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spoilers ahead

I'm a little behind on the teevee watching, what with Sleater-Kinney last Sunday and a Giants game tonight. So I'm still watching stuff that everyone else has already processed, and for that reason, I'll keep this short.

You might have heard about it already ... one of the secondary characters died this week, not exactly unexpectedly, but like Tara said to Buffy when Buffy's mom died, no matter if you're expecting it, it's always a surprise.

Yes, I'm talking about Uncle Vic on Queer As Folk, who passed away on Sunday's episode.

OK, the truth is, no one cares about Uncle Vic. It was easy to remain spoiler-free for Vic's death, in part because everyone who watches teevee was too busy talking about the death of Adriana on The Sopranos. But another truth is that Vic's death carries little of the emotional resonance of Ade's death. Queer As Folk hasn't been very good this season ... the characters are all acting more grown up, there's a lot less gratuitous sex, but the result has been characters who are more boring, and too often characters who aren't really acting in a believable fashion, given what we've seen of them in past seasons. It's one thing to have the characters mature; it's another to make them different just for the sake of a new season.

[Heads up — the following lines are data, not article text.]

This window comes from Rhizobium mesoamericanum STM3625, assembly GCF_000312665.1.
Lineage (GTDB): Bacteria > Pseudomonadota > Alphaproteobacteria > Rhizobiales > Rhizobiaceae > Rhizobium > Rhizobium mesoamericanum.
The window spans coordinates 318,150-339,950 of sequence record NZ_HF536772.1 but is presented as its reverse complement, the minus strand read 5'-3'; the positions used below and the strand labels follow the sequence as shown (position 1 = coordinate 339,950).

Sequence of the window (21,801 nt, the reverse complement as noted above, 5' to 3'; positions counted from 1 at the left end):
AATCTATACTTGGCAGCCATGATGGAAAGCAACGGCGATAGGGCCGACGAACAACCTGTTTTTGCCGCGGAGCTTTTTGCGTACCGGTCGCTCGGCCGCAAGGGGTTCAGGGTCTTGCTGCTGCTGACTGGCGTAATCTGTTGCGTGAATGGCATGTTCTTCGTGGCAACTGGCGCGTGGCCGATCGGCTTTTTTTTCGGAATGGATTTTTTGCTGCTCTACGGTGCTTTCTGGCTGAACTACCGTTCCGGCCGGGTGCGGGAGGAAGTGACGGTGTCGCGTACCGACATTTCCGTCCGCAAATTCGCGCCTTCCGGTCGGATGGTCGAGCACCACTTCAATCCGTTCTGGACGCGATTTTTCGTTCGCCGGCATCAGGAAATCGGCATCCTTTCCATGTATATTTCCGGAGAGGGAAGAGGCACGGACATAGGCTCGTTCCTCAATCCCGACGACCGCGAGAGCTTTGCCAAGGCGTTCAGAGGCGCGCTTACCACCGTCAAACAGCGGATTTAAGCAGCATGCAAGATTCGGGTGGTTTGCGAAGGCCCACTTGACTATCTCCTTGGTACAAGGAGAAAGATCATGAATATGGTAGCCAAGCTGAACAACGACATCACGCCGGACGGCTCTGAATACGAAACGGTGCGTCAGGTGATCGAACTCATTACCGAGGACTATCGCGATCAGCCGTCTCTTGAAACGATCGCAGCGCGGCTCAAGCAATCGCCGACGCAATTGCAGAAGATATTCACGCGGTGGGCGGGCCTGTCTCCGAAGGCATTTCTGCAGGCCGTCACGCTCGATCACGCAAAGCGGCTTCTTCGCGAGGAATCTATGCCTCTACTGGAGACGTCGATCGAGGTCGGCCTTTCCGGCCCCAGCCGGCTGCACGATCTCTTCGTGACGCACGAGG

Adriana, though ... we care about her, and her murder has important implications for the direction of the show. Of course, one of the reasons The Sopranos is such a great series is that actions have implications. But Ade's murder (it diminishes it to say she got whacked) isn't just about the show's narrative, it's about the entire world of the show, not just the show but the world of the audience of the show. Adriana was not innocent, but her transgressions were the kind we all experience: she does the wrong thing sometimes, she takes too many drugs, turns too many blind eyes. There was something about her character that made the audience want to look out for her ... Carmela is far more complicit in the moral universe of the mob, even though she pretends to exist outside it while Adriana always knew what kind of world she lived in.

There have been a lot of deaths on this show. But Adriana's murder was one of the few times where we in the audience might take it personal: like Adriana, we're on the outside looking in, we like what we see even as we're disgusted, we keep coming back for more. If I was a character in The Sopranos, I wouldn't be Tony, the king of the world, I'd be Adriana, trying to have a good life, trapped in the mistakes I had made, ultimately rejected by the people I loved, people I thought loved me. There really isn't any room for people like me in The Sopranos ... that's what Adriana's death means.

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